Posted on Jan 8, 2016 11:30:00 AM by Jonathan DeVore
What do new users experience when they first login to your SaaS? If you're not sure, you should sign up for a trial of your own product, and take a look. See if you're making one of the 3 most common onboarding mistakes.
Why is onboarding important? Well, remember the time you went to a restaurant you hadn't ever been to before, and nobody was there to welcome you? You just kind of stood around, waiting for something to happen. That was uncomfortable, wasn't it? And even though you only waited around for five minutes, it felt like 30. And not knowing what to do during those five minutes (or having anything to help you out) was frustrating.
A hostess greeting you when you walk in is a small thing--really, all she says is "Welcome," "The wait is about 10 minutes," "You can sit over there," "Your table is ready"--but she gives you assurance, and helps you feel more comfortable.
Onboarding new users is kind of like having a hostess at a restaurant. It's a small thing. Maybe all your onboarding does is say, "Welcome," "Here are some options..." and "Here's how to do them..." But having something to tell your new users what's going on can give them assurance, and help them feel more comfortable.
Posted on Nov 5, 2015 8:55:44 AM by Greg DeVore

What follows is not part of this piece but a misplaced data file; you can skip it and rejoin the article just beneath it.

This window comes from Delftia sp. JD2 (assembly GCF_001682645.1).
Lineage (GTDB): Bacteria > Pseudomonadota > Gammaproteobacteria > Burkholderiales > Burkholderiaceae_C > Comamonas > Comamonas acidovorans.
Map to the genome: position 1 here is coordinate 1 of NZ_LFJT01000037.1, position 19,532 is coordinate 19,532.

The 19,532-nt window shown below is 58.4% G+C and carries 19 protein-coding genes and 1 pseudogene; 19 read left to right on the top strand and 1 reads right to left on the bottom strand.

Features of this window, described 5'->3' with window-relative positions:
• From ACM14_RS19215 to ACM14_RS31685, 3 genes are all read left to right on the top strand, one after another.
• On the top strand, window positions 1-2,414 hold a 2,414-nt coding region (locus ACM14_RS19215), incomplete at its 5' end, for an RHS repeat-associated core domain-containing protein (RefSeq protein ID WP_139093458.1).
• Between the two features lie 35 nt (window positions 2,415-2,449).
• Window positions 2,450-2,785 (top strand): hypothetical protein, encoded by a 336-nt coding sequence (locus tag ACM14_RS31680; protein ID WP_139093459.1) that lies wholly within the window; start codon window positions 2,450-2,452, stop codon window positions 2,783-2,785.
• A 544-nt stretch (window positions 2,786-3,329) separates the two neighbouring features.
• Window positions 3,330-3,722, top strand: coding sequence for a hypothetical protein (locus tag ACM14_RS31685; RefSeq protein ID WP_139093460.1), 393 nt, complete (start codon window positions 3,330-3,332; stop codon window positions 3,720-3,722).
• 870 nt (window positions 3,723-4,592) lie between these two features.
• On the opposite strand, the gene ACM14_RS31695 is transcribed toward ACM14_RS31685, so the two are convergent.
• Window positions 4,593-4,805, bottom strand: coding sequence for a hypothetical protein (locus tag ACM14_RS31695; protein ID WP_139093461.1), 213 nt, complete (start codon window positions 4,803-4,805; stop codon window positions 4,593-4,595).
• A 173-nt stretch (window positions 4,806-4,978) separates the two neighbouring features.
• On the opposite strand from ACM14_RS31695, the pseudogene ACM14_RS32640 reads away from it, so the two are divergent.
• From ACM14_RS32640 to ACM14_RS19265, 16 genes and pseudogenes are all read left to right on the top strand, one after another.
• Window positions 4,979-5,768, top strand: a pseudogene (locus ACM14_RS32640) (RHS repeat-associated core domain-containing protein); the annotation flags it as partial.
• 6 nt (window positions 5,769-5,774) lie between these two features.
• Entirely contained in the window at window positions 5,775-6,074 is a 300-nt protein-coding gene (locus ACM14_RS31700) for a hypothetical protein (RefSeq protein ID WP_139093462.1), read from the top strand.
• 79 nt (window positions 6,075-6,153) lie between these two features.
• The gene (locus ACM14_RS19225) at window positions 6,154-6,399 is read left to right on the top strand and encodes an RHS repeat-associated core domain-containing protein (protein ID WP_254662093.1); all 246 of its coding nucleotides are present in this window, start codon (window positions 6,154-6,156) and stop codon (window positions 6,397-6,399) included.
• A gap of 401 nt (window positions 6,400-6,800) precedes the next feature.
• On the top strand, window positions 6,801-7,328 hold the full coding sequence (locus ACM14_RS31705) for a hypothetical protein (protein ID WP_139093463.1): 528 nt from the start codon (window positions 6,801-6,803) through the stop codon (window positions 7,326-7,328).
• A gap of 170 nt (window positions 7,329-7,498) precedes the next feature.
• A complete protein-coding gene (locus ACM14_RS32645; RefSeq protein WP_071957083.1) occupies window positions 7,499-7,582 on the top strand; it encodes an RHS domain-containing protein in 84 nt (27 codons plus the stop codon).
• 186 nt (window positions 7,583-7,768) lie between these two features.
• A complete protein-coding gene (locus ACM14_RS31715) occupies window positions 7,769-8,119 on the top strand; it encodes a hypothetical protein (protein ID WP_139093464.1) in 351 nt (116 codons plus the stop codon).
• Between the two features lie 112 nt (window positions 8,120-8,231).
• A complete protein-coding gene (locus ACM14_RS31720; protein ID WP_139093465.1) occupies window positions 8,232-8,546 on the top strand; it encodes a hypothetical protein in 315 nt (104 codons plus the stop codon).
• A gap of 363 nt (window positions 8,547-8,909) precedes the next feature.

Most enterprise software companies do one-on-one onboardings by either going onto the client site or by hosting a training via a web meeting. When I talk to our enterprise customers about using documentation in their onboarding they think that I am talking about replacing their current onboarding practices.
Posted on Jul 9, 2015 4:05:00 PM by Jonathan DeVore
I'm not aware of any commandments, requirements, or laws for onboarding customers to a software platform - but I do have 3 rules that I try to live by:
Why live by those rules? Well, during the onboarding phase, it's really important that your customers experience "wins" early on. If you know what they want to do, it's easy to motivate and provide a specific map. If you don't know what they want, you end up overwhelming customers with too much information.